South Africa’s nuclear plans on hold

8 December 2008

South African state utility Eskom has decided not to proceed with the first stage of its ambitious nuclear programme – the construction of the country’s second PWR – due to “the magnitude of the investment.”

As a result, on 5 December it terminated the process of selecting a preferred bidder for the construction of the proposed plant.

Consortia led by Westinghouse and Areva had both submitted bids to supply the units and had offered to build the full 20GWe of proposed new nuclear capacity. In a statement, chief executive of Eskom Holdings, Jacob Maroga, thanked the bidders for their professionalism and patience throughout the process – the announcement of Eskom’s preferred bidder was initially expected in April and had been long awaited since.

Despite Eskom’s decision, the South African government has said that it remains “committed to exploring the use of nuclear energy.” It does not anticipate that there will be problems with security of supply in the country due to the projects that are already underway and the projected slow-down in electricity demand resulting from the economic downturn.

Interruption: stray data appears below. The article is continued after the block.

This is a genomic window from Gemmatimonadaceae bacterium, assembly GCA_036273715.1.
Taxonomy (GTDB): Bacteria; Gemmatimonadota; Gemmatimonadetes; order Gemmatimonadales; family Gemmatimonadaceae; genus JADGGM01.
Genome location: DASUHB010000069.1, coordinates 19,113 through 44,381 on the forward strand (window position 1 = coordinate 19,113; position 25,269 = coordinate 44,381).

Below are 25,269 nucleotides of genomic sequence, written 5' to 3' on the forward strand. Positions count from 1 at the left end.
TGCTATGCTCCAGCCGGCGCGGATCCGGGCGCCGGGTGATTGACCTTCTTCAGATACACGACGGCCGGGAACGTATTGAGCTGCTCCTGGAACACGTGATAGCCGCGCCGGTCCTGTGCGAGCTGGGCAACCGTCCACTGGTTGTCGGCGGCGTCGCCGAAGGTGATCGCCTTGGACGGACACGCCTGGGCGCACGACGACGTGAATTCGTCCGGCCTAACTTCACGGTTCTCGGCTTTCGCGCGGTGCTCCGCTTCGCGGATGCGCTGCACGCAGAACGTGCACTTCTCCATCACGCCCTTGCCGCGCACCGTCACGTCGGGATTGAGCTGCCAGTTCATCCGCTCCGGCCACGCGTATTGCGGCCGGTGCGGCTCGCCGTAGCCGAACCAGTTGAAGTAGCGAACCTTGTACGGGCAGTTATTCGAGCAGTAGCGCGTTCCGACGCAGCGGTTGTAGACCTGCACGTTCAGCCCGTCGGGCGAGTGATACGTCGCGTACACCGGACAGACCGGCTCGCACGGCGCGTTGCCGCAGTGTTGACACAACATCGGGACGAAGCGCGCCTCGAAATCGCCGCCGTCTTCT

Director-general for the Department of Public Enterprises (DPE), Portia Molefe said: “Particularly in the context of the global financial crisis, we must be vigilant to ensure that Eskom does not over extend its balance sheet.”

Eskom has been trying to raise funds recently with loans of 60 billion Rand ($6 billion) from the South African government and $500 million over 20 years from the African Development Bank agreed. The government is also in talks with the World Bank to arrange further funding for Eskom, however this is to finance the existing build programme to produce 18.5GWe by 2017, Molefe said.

As for South Africa’s other nuclear project – the Pebble Bed Modular Reactor (PBMR) – Molefe said: “it does not at all spell a death knell.” She explained that the reactor has both electricity and process heat applications. “In fact, it looks like we can fast track the process heat,” she said, suggesting however that Eskom’s changes to its time scale for nuclear may affect the commercialisation of the technology. At this stage no announcement has been made by PBMR (Pty).

In order to continue the introduction of nuclear generating capacity in South Africa, a Department of Minerals and Energy led task team will work with Eskom to develop and implement a framework for procuring a nuclear technology partner to support the build and industrialisation process.


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